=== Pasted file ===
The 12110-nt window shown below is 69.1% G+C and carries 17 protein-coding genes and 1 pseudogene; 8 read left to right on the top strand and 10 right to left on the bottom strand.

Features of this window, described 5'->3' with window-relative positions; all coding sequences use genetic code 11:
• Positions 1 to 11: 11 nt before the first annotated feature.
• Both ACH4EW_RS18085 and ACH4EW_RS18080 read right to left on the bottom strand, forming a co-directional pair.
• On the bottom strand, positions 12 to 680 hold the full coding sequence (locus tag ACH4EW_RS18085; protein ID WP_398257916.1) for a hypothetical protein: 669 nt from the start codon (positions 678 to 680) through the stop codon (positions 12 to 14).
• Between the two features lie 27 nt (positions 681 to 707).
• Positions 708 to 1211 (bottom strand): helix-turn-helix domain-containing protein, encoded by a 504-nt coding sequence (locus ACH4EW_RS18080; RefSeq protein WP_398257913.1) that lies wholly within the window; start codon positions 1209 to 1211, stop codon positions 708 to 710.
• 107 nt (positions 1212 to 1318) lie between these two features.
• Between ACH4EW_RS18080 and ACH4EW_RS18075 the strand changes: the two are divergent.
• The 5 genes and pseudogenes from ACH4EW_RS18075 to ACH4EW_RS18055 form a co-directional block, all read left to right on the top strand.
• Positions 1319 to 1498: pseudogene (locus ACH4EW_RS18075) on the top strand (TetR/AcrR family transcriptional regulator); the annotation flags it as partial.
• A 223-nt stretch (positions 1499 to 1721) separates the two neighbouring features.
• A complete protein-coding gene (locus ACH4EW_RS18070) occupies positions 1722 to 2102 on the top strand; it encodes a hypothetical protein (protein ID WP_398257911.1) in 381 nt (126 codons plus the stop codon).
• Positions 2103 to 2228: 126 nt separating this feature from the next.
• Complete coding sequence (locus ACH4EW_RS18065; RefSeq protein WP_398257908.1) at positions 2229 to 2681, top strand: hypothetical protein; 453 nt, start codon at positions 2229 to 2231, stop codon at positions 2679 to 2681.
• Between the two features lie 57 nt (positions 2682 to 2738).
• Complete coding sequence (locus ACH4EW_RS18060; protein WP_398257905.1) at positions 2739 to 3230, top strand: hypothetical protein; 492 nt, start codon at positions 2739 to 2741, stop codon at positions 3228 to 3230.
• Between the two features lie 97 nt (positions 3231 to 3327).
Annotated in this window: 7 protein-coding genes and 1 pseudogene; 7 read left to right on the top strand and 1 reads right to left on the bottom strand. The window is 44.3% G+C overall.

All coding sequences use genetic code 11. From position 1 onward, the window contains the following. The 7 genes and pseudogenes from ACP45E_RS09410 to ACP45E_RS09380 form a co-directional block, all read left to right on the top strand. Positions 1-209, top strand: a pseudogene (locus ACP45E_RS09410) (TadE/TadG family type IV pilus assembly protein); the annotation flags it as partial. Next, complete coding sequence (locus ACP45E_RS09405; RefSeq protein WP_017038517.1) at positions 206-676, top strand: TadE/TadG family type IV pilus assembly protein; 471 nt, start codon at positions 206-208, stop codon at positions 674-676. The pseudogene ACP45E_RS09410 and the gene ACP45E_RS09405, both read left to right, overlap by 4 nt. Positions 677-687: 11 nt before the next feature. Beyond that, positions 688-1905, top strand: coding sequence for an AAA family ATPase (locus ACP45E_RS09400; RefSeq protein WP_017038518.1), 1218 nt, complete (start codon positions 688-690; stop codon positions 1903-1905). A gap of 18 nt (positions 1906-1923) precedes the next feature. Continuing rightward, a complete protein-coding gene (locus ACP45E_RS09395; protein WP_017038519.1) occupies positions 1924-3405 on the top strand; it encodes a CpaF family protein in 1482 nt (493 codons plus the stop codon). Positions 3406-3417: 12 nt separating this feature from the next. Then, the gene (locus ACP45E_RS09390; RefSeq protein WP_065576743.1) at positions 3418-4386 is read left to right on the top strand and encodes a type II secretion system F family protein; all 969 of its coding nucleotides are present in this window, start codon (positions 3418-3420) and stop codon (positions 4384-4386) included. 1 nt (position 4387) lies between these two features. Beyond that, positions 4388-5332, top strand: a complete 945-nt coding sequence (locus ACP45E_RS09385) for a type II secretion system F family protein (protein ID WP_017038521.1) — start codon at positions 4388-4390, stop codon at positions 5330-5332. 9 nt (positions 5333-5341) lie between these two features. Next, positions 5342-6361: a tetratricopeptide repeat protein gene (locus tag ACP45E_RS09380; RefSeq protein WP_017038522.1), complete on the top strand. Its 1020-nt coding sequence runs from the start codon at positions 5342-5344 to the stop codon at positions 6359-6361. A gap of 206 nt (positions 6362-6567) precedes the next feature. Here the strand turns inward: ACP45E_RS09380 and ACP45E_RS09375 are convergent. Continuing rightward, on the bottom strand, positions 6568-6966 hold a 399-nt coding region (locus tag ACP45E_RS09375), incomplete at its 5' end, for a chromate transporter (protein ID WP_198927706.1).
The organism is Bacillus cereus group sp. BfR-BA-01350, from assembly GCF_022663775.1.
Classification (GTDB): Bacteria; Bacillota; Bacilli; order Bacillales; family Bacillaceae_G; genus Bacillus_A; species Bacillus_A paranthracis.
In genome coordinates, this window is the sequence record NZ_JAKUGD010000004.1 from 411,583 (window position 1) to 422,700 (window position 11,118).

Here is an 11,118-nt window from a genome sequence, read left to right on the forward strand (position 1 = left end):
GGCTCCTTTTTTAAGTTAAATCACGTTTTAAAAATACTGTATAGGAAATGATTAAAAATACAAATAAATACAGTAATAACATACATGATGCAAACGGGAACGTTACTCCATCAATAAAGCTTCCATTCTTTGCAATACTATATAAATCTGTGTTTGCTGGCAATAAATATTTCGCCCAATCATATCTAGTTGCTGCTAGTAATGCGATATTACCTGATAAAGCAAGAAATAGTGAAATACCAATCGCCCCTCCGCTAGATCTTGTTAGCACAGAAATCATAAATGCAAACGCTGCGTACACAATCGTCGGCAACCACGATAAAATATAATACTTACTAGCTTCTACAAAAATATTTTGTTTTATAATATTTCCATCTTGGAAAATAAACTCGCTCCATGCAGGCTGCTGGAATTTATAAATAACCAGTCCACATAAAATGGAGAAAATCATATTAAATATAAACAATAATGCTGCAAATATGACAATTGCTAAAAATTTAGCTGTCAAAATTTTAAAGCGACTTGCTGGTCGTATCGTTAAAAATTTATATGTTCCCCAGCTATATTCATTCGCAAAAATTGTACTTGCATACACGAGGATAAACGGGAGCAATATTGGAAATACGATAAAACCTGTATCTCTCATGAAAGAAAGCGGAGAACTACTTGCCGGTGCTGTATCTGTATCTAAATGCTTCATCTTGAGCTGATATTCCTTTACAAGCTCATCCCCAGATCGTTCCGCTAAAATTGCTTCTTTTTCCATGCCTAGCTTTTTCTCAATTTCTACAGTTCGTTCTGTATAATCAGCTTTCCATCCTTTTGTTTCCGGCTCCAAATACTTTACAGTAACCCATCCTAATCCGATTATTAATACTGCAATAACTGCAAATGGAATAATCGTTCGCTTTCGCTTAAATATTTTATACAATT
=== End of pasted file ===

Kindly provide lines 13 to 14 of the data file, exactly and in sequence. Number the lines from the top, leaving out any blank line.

• A complete protein-coding gene (locus ACH4EW_RS18070) occupies positions 1722 to 2102 on the top strand; it encodes a hypothetical protein (protein ID WP_398257911.1) in 381 nt (126 codons plus the stop codon).
• Positions 2103 to 2228: 126 nt separating this feature from the next.